Claims (36)

  1. 1. A linear and circular movement system, comprising:
    a limb-activated, linearly and circularly moveable apparatus comprising
    i) a gripping device adapted for gripping by a limb;
    ii) a rotatable platform connected to the gripping device, the platform being rotatable by a first movement of the limb with the limb gripping the gripping device;
    iii) a pivoting element connected to said platform; and
    iv) a sliding base connected to said pivoting element, the base slideable across a contacted surface, the base being slideable by a second movement of the limb with the limb gripping the gripping device,
    wherein by the first and second movements of the limb with the limb gripping the gripping device actuates the platform and base to realize both linear and circular motion of the apparatus with respect to the contacted surface.
  2. 2. The system of claim 1, wherein,
    the system comprises four of said apparatus,
    said gripping device of a first two of said apparatus is adapted for gripping by a foot, and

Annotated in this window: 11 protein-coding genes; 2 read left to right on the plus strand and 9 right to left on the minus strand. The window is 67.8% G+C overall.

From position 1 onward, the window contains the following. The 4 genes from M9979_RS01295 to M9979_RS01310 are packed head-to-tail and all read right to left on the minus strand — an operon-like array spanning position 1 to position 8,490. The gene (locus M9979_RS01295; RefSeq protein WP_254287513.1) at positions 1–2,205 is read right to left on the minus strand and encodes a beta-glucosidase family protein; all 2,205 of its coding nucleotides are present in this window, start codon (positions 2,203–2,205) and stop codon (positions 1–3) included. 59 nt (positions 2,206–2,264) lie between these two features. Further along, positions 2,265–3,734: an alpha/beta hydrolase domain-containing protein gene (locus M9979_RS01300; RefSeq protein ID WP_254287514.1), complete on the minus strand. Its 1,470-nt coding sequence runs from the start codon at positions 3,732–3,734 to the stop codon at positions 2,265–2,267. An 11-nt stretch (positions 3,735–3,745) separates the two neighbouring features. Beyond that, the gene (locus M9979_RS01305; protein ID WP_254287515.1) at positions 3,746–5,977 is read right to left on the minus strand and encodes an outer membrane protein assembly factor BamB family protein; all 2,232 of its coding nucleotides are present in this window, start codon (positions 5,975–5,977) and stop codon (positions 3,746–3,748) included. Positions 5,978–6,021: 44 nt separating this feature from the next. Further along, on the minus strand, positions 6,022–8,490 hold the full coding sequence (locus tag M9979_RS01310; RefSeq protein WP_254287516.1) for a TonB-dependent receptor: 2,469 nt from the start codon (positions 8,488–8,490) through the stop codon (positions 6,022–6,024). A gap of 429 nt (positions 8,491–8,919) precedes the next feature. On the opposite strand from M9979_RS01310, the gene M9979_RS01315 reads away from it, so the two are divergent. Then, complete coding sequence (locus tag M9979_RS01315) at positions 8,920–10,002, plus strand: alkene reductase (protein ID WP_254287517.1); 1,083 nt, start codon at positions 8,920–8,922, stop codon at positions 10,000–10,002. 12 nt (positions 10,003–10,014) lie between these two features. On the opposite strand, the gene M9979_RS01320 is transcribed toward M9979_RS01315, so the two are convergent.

said gripping device of a second two of said apparatus is adapted for gripping by a hand.
  3. 3. The system of claim 1, wherein the sliding base comprises one or more multidirectional wheel mounted to the base and adapted to roll on the contacted surface.
  4. 4. The system of claim 1, wherein the apparatus further comprises a slip resistant mat positioned on the platform to receive the limb gripping the gripping device.
  5. 5. The system of claim 4, wherein the slip resistant mat is removable from the platform.
  6. 6. The system of claim 1, wherein the sliding base in contact with the contacted surface has a friction coefficient permitting sliding when a person presses the apparatus at an oblique angle.
  7. 7. The system of claim 1, wherein the apparatus further comprises a strap to secure the limb to the platform.
  8. 8. The system of claim 1, wherein the platform comprises a slip resistant pattern on a top surface of the platform to receive the limb gripping the gripping device.